When sculptor Henry Kirke Brown previewed a bronze of Gen. Winfield Scott for his heirs in the early 1870s, the family was aghast to see the Civil War hero portrayed atop a mare. Although Scott reportedly did ride a mare into battle, the noted sculptor graciously amended his design to placate the widow Scott’s desire to see her late husband posed astride a stallion. The finished bronze can be viewed today in Scott Circle, complete with the attached sex organs. Thus concluded the only art controversy in U.S. history to be resolved by the addition of male genitalia.

Public disputes over the nature of art are rarely concluded so amicably. Contrasting views on the nature of human sexuality, the desirability of foreign influence, and the acceptance of new ways of thinking have sparked artistic debates in America since the Revolution. Michael Kammen, a professor of history at Cornell University and the author of the Pulitzer Prize–winning examination of American civilization People of Paradox, explains in his detailed if somewhat detached history Visual Shock: A History of Art Controversies in American Culture that such squabbles are the manifestation of a perpetual tension between ideological poles—elite and populist, revolutionary and reactionary, libertine and puritan—that act as recurring motifs in our long-running national drama.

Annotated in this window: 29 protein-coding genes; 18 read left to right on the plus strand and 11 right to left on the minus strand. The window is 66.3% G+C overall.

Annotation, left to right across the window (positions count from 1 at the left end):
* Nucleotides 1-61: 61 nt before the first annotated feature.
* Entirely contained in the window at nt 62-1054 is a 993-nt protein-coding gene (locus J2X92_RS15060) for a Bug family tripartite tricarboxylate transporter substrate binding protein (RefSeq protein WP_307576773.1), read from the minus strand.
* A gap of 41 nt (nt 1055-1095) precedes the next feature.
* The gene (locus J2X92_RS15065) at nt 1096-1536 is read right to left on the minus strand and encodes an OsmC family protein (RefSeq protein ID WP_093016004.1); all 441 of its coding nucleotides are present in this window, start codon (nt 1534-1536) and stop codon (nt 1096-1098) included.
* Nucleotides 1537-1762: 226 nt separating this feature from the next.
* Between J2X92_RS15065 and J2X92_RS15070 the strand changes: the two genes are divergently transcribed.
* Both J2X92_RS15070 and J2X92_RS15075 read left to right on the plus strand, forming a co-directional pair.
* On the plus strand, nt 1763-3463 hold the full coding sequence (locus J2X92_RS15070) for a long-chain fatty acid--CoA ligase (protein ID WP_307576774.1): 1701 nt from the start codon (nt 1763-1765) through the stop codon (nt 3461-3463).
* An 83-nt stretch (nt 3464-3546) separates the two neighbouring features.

This is a huge topic—and one Kammen has pared to omit the colonial period and roughly the first 50 years of the republic. It is also a needlessly dry work, never really generating the level of interest warranted the lively and often lurid subject matter. Though the book is amply illustrated—including a still of Carolee Schneemann pulling a pleated scroll from her vagina in her performance piece Interior Scroll, and a reproduction of Robert Mapplethorpe’s notorious Self-Portrait, in which the artist holds a bullwhip protruding from his rectum—it reads like a text for a college survey course.

Kammen focuses his inquiry on debate within political and artistic circles on what sort of art should be legitimated by display in government buildings or in public space, or else underwritten by public or quasi-public institutions. This approach compresses the development of a national identity and aesthetic that took place long before the design and fabrication of the national monuments that take up the first part of Visual Shock. And most of the art controversies can be reduced to a few basic categories: sex, size, and style.